The conference was held at the ARIA resort and casino, located just off the strip. In addition to participating in the conference, the team also enjoyed the excitement of Las Vegas. We are pleased to report that gambling losses were limited to less than $100 total!

Highlights from the ADSA Conference

Dr. Nick Calcaterra attended classes related to IV moderate sedation. Key areas included:

  1. A survey of newer medications being used in dental IV sedation – specifically dexmedetomidine – in addition to midazolam and fentanyl.
  2. A hands-on demonstration of a tablet/mobile app designed to assist anesthesia providers.
  3. A review of newer medications taken by our aging population – such as anti-coagulants – and how to safely sedate patients on those medications.
  4. And many other topics…
Calcaterra Family Dentistry assistants at Anesthesiology conference

Cyndi and Amanda take a break and pose for a photo.

Cyndi and Amanda – our two rockstar Dental Assistants – attended training – along with other anesthesia assistants from across the country. Highlights from their training included:

  1. How medical marijuana use affects dental sedation and anesthesia.
  2. A review of the same tablet/mobile app that Dr. Nick uses.
  3. Any many other topics…

Why ADSA (American Dental Society of Anesthesiology)

ADSA logoAs one of Connecticut’s busiest sedation dentistry offices – completing well over 100 cases per year – we have an obligation to stay up to date on the latest developments and techniques in dental anesthesia. ADSA is the premier not-for-profit society dedicated to sedation and anesthesia in dentistry.

Dr. Nick Calcaterra is a Master of the College of Sedation in Dentistry in ADSA – which is the highest level a general dentist can achieve. This prestigious certification is held by only a couple of hundred dentists across the U.S. – and he is currently the only dentist in the entire state of Connecticut in private practice to have achieved this honor.

As an office committed to providing safe and effective IV and oral sedation services for dental patients across New England, we stay up to date on all the latest research and techniques recommended by ADSA. We know of no other general dental office in Connecticut with this level of commitment to safe and effective sedation.


Request a sedation consult
Are you interested in IV sedation? Want to learn more? Schedule a consult so you can learn why we are Connecticut’s premier sedation dentistry office for nearly all of your dental needs. Visit this page to request an appointment or call us at (203) 799 – 2929.

What Kind of Dentist Can Put You to Sleep?

What kind of dentist can put you to sleep? As one of Connecticut’s busiest Sedation Dentistry offices, we get this question a lot. So, we’ll address it first with a quick answer:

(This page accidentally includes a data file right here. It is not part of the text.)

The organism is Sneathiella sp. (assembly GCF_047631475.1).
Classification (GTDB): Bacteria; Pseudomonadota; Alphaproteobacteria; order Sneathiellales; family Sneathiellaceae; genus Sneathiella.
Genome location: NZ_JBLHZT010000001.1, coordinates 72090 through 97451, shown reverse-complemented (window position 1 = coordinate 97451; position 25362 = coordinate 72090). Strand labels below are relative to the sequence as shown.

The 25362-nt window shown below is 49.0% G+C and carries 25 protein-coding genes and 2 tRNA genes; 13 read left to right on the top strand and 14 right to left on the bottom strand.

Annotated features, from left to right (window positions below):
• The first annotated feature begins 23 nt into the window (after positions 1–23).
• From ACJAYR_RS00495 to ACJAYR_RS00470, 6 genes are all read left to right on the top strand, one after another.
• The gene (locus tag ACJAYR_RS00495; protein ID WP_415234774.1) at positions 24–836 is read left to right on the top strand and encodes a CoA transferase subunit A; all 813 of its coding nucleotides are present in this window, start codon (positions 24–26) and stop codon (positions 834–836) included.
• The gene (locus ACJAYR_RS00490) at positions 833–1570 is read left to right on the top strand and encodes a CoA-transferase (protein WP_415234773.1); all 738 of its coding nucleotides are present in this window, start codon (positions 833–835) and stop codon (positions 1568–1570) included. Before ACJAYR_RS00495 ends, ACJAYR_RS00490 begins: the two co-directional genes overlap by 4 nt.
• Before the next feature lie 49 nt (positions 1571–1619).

Any dentist holding a valid sedation and/or anesthesia license can provide sedation or sleep dentistry.

You may roll your eyes as you read this. But the statement is factually correct – and very relevant. A dentist cannot do twilight sedation or general anesthesia without a special license. And this is an answer we give out when we get phone calls regarding IV sedation and “being put to sleep” in our office.

Sleep dentistry and IV sedation in Orange, CT

Very few dentists in Connecticut can provide sedation to make you to feel like this at your next dental visit. Learn which types of dentists can.

Types of Dentists Who Can Provide Sedation Dentistry

In Connecticut, there are three types of dentist who can “put you to sleep” or do “twilight sedation.”

  1. Dental Anesthesiologists – these are specialized dentists who completed a residency in anesthesia. They are highly qualified to put kids and adults to sleep. They provide the anesthesia only – they do NOT do the dentistry. As a result, they always have to work with another dentist who renders the treatment.
  2. Oral Surgeons – these are dentists who completed a 4 to 6 year surgery residency that includes training in anesthesia. They are highly qualified to provide anesthesia to adults and some kids. However, they only provide sedation for surgical procedures such as dental implants or teeth extractions – so if you want to be sedated for a crown or root canal – an oral surgeon cannot do it.
  3. General Dentists or Periodontists with a Sedation License – these are dentists who completed extra training in anesthesia and then pass an exam to provide sedation. In the cases of general dentists, they are able to do most dental procedures with a patient under sedation. Dr. Nick Calcaterra falls into this category.